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Newbie with a few tool questions....


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I've decided on my first build , downloaded and read over the instructions and also read Frank Mastini's book "Ship Modeling Simplified". In order to spread the cost of buying good tools, I'm going to purchase only what I need for each stage of the build. I used the kit instructions and Mastini's book to make my tool list but have a few questions for the more more experienced builder on a few items.

 

1. Block plane: Size and manufacturer?

2. X-ACTO Razor Saw Blade:  X239 extra fine 54 tooth or X235 medium 40 tooth? Or both?

3. Miniature File set: number in set and manufacturer ?

4. Miniature Chisel set: number in set and manufacturer ?

5. Is a coping saw needed in addition to the X-Acto saw? If so, size and manufacturer?

 

I should add the model will be the Model Shipways Bluenose II in 1:64th scale with a finished length of 32 inches, as this may determine the size of the block plane and other tools on the list.

 

Thanks in advance for your assistance,

Dave

 

Edited by CPDDET
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My best advise is to buy the best tools you can.  Don't waste money on cheap equipment.  For this build I would suggest using sanding blocks and sticks instead of a plane.  Glue the sandpaper to various shapes and lengths of wood to give yourself a variety of configurations.  I have never used the fine tooth saw blade.  Pop for a few good jeweler's files.  Start with a medium flat, triangular and round.  At this stage you probably don't need chisels.  #11 Xacto blades will substitute for them.  Add a Dremel to your list.  I prefer a battery tool but it is heavier than electric.  Consider getting a self-healing mat to prevent marring your workbench.  And don't forget good lighting!

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I've managed to complete four models without items #1, #4, and #5. Like Toni, I find my Dremel tool indispensable for wood models, but others have no use for one. There's a lot of personal preference involved in buying and using tools. It's better to start your collection slowly, even if it means waiting a week here or a week there when ordering a new tool, rather than starting right off with a big collection only to find that you never use half of them.

 

Cheers!

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Toni and Chris - I agree  with both.  I have found that a hand plane is a tool looking for a job.  I view it as an advanced wood workers tool that wants skill and finesse.  Start with the kit.  Lay out your first job.  Figure out what tool you need -  see how others did that job - buy that tool.  Go step by step,  job first, then get the tool.  When it comes to drilling your first hole  - a pin vise is not expensive - for a Dremel Moto tool -  when or if you get to a gotta have one mind set - my go to for a while is the model 8050.  Search for a deal,  Big accessory kits are generally a waste of money,  but you will need a collet set.  But for the long delivery time  and what the new tariffs will do  AliExpress has been a low cost source for interesting stuff.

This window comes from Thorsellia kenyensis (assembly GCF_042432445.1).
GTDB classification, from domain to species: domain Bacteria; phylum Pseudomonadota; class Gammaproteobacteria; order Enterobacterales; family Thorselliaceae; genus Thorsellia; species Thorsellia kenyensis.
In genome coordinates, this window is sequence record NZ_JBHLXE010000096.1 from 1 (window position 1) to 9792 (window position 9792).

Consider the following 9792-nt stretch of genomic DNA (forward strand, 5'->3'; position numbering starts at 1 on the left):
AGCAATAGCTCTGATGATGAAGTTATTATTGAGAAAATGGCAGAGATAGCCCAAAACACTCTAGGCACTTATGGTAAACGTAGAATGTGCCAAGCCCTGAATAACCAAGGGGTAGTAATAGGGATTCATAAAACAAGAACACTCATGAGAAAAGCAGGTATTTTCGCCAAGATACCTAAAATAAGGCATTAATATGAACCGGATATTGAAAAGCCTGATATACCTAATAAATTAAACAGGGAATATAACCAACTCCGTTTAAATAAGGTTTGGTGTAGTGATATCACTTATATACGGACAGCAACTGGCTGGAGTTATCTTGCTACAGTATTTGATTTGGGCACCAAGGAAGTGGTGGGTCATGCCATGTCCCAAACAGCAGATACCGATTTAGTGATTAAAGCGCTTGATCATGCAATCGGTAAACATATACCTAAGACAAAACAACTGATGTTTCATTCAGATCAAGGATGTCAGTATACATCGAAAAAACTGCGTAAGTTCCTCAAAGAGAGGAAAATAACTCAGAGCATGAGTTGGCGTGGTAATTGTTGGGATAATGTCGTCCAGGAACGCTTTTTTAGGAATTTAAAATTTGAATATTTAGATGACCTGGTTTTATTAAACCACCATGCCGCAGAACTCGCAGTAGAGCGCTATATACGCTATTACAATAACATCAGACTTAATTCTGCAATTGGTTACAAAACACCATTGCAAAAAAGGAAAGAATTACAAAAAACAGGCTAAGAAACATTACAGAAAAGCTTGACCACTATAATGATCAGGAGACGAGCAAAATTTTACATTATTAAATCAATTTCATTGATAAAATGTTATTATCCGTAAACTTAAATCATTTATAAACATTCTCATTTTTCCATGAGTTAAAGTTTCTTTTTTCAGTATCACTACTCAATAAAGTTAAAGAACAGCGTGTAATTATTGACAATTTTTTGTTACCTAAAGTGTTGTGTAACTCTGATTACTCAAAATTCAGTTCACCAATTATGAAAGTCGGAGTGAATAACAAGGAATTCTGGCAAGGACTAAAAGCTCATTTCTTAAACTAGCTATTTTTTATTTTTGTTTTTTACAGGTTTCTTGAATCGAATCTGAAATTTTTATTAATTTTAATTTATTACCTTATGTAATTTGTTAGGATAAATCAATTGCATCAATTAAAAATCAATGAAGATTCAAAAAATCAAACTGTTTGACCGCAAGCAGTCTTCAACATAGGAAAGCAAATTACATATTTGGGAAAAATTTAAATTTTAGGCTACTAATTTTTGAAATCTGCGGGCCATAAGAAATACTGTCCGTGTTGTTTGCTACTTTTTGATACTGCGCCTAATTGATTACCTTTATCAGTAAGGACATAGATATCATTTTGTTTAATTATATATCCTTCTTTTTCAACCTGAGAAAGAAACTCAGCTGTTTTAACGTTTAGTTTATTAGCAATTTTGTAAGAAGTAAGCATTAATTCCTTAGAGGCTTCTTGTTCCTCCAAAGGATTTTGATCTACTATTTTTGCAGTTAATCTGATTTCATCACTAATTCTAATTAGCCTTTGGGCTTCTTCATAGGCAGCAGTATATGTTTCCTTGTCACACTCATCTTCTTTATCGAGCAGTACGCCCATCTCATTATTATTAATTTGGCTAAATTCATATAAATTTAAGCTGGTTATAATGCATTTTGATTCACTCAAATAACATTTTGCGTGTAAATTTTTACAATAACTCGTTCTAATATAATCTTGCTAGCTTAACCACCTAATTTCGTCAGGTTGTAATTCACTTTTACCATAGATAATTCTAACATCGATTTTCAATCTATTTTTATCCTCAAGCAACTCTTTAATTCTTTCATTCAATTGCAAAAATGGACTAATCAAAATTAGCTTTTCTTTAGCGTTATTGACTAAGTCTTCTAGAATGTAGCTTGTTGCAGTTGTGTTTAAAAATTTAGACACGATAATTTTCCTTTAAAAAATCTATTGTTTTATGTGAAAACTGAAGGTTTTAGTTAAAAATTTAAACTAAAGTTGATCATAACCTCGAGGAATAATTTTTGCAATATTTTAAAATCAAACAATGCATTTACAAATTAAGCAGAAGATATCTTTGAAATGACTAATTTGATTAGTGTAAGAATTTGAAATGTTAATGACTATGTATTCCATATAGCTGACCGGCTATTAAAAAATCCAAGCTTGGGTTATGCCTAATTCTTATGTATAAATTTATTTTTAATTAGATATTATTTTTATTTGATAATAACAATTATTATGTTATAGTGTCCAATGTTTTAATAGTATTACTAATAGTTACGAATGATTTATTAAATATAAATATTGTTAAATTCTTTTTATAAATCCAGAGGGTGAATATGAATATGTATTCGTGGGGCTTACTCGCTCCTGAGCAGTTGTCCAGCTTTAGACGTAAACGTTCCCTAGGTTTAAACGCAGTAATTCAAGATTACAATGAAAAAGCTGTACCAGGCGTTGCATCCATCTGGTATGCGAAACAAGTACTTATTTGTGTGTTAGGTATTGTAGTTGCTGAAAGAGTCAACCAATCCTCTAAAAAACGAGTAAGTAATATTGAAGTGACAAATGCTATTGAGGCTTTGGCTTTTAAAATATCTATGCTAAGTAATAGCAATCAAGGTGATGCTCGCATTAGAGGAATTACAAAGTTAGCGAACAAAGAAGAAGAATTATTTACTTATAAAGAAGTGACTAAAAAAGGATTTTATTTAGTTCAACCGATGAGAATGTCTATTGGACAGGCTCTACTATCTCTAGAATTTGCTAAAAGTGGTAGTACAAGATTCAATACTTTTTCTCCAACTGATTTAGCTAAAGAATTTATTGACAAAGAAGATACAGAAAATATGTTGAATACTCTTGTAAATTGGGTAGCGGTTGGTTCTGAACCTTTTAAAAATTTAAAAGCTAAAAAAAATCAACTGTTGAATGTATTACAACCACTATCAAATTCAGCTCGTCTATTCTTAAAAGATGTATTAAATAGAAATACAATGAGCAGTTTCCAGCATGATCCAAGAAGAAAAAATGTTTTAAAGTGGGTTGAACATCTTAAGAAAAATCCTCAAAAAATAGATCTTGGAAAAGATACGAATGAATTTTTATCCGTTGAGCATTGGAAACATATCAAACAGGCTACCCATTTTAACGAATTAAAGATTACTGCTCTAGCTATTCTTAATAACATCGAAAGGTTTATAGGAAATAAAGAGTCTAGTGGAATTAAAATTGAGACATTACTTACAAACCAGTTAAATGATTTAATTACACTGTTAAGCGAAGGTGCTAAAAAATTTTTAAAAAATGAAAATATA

If you turn into another tool junkie - the Fates help your CFO.  But for now, husband your tool budget - that is my suggestion.  Find out naturally if this endeavor becomes an obsession or is not for you and you have bought a lot of stuff that you will never use.  I know that it is hard to keep tight reigns on enthusiasm, but these fields are probably littered with those who did not and wished they had.

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Here's my bare bones tool collection: Mitre box and saw, flexible ruler with metric, scalpel, clamps (you will collect various), micro files (flat, triangular, round and square),  and for me 5x glasses (about $10 on line). I forgot to include sand paper.  You can build an entire kit with just these tools except for the rigging. I'm not a big Dremel user but occasionally find it useful but not required. I do use an electric plank bender but with a single plank model you should be able to soak and clamp your planks and omit this initial expense. The Bluenose is painted however if you were going to add treenails say for the deck add Model Machines draw knife as well as a pin vise and small drill bits. That is all you need to build a kit. One word of advice. It is easier to remove more wood than it is to replace it. Good luck.

20180925_131538.thumb.jpg.dd4b7d4817a458d38b0e7b3850d64063.jpg

Edited by barkeater
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The "good to have" tools are more than the stars in the sky. But the absolutely necessary ones are few. I would agree on the ability to drill holes, I love my (vast) collection of drills!

 

In regards to planes and chisels, you ll need diamond stones, straps etc to keep sharp and they are really in the "good to have" list. All in good time...

Edited by vaddoc